“In addition, Tokyo police officials arrested anarchist leaders, including Osugi Sakae, one of the heads of the anarcho-syndicalist movement, with his wife and their seven-year-old nephew. They were strangled in the police station. A certain number of crimes were committed directly by the police, until Japanese intellectuals banged their fists on the table and the government finally reacted by imposing a curfew.”
The calm lasted almost 20 years. Then the War broke out. And in the night of 9-10 March 1945, the American army rained explosive and incendiary bombs on Tokyo, destroying a third of the city and killing 95,000 people. It was, according to the military historian and former American pilot Kenneth P. Werrell, “one of the deadliest aerial raids ever, worse than Dresden, Hamburg and Nagasaki, at a scale comparable to Hiroshima, and definitely one of the most destructive.”
After the Second World War, Japan no longer had access to the world’s oil reserves. The government decided to invest in rail transportation. In 1964, just in time for the first Tokyo Olympics, the country inaugurated the first high-speed rail line in history, the Shinkansen Tokaido, which connected the capital to Osaka. Today, its metropolitan rail service carries 40 million passengers every day, including 3 million from Shinjuku Station alone.
To avoid traffic congestion, Tokyo residents can also count on the Tokyo Wan Aqua-Line, a route opened in 1997 composed of submarine tunnels and bridges connecting the prefecture of Chiba with that of Kanagawa on the other side of the Tokyo Bay. Tokyo Wan Aqua-Line reduced travel time by 15 minutes. Construction took more than 30 years and required a 1.4 trillion-yen investment, or $11.2 billion at the time.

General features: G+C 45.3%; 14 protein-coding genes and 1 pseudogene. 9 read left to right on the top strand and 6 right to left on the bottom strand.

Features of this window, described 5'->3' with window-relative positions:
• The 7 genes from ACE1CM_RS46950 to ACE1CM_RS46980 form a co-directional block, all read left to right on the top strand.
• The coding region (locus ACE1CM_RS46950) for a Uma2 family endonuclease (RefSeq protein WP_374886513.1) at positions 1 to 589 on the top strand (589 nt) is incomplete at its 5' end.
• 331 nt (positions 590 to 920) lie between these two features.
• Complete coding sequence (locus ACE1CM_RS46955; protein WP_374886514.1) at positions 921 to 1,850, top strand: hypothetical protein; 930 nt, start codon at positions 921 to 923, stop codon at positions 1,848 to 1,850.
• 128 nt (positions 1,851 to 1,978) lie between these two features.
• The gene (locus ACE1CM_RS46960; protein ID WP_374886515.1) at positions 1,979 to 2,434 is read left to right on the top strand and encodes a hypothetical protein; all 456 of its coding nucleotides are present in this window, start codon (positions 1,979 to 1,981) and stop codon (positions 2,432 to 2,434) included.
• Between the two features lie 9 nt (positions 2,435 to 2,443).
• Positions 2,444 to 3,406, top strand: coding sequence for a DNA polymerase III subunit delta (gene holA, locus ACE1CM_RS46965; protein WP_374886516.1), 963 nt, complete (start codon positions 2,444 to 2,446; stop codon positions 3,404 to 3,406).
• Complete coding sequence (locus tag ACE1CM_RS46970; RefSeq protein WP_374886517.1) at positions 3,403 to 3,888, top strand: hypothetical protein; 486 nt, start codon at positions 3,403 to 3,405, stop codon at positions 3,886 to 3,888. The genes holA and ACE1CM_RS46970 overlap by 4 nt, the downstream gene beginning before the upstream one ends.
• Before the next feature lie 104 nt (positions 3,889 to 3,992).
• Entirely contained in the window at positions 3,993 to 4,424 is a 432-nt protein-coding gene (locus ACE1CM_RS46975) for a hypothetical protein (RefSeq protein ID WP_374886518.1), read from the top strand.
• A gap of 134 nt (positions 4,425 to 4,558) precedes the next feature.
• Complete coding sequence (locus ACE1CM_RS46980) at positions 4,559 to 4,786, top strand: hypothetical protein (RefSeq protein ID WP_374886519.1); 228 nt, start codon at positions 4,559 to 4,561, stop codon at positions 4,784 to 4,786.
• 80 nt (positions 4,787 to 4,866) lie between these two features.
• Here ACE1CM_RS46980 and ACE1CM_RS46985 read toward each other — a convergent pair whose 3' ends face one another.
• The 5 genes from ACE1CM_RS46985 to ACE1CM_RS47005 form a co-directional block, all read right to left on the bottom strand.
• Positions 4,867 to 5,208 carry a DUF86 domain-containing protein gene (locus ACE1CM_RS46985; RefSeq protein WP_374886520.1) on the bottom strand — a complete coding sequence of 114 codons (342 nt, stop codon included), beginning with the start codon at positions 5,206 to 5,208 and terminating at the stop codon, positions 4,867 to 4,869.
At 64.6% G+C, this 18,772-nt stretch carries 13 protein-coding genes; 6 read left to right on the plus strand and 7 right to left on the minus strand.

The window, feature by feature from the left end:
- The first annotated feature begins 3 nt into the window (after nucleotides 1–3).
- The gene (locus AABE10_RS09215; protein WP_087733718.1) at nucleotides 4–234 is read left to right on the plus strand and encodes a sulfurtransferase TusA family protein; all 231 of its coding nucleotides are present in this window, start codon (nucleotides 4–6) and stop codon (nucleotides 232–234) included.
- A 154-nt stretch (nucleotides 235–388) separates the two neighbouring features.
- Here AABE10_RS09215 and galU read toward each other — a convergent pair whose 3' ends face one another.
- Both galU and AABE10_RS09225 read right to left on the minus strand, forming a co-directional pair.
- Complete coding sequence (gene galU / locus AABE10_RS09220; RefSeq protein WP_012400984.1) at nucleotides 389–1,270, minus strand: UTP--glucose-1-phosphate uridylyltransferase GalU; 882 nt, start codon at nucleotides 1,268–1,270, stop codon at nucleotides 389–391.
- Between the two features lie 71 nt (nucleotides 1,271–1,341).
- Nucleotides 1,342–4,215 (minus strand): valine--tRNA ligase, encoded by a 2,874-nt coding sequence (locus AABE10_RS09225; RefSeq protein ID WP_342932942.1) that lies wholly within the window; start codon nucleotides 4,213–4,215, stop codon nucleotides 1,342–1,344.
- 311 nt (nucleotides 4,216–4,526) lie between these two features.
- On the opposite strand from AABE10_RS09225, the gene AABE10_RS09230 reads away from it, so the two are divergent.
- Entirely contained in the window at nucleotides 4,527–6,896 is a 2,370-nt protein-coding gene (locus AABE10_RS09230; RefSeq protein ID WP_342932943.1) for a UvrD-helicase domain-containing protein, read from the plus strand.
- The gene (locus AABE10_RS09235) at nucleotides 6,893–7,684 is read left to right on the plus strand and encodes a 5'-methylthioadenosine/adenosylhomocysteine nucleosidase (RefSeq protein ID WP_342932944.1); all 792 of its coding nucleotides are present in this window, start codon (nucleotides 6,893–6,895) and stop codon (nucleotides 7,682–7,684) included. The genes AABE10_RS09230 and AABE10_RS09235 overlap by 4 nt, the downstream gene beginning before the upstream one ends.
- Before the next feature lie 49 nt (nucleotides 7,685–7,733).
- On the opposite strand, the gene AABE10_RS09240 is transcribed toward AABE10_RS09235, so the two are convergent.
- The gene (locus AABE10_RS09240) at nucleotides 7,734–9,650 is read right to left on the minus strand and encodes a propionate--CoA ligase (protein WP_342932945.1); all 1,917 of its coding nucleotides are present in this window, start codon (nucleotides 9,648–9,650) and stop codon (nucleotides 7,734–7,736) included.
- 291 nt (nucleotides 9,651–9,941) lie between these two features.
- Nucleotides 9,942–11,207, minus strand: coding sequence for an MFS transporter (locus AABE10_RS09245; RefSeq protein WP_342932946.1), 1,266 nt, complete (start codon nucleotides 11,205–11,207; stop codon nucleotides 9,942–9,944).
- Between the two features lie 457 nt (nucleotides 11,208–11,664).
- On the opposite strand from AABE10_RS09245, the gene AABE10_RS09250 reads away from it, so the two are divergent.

In 2016, Tokyo’s government gave itself four years to “recreate the three cities of Tokyo in the perspective of putting Tokyo’s citizens at the forefront”: “a Tokyo where everyone can live in peace, have dreams and lead an active life; a sustainable Tokyo that continues to generate growth; a Tokyo that shines throughout the world as the engine of Japanese growth.”
“We’re going to protect the lives and property of the people of Tokyo from all types of disasters and build a dynamic and vibrant Tokyo,” it promised. “We’re going to create a Tokyo that embraces diversity, full of kindness and warmth, where everyone can lead an active life and participate in society. As a megalopolis, capital of Japan and engine of the national economy, we’re going to create a sustainable Tokyo capable of meeting the challenges facing megalopolises and continuing to develop until we’re victorious in the international competition of cities.”
To do it, Tokyo’s government decided to invest 4.8 billion euros. And it would seem that it can count on help from sponsors of the 2020 Tokyo Olympics to make the Japanese capital shine. In February, Intel and Toyota more or less announced that they want to take advantage of the event to demonstrate their technological prowess. Intel, for example, wants to deploy 5G throughout the city, broadcast live 4K videos everywhere and develop a “ubiquitous facial recognition” technology for security and access to stadiums.
Tests are already underway. In 2017, the Japanese operator NTT DoCoMo experimented with Nokia to live broadcast an 8K video in 5G. Then it broadcast a 4G video from an observation platform of the Tokyo Skytree Broadcast Tower on a first-floor screen. And according to the Japanese press agency Jiji, the two other mobile phone companies in the country, KDDI and SoftBank, have also conducted new demonstrations or are about to do so. KDDI used 5G to project virtual reality content into moving vehicles, while SoftBank is experimenting with 5G in autonomous cars.
The telecommunications giant SoftBank has also invested heavily in robotics and artificial intelligence. Its Pepper model has become a frequent presence in Tokyo stores. It will be robots that welcome tourists at the city’s airport during the Olympic Games. They will carry bags, point tourists on their way, and become interpreters. But the robots will also have their own Olympics: a “world summit” with expositions and competitions expected to attract the automated elite from around the world.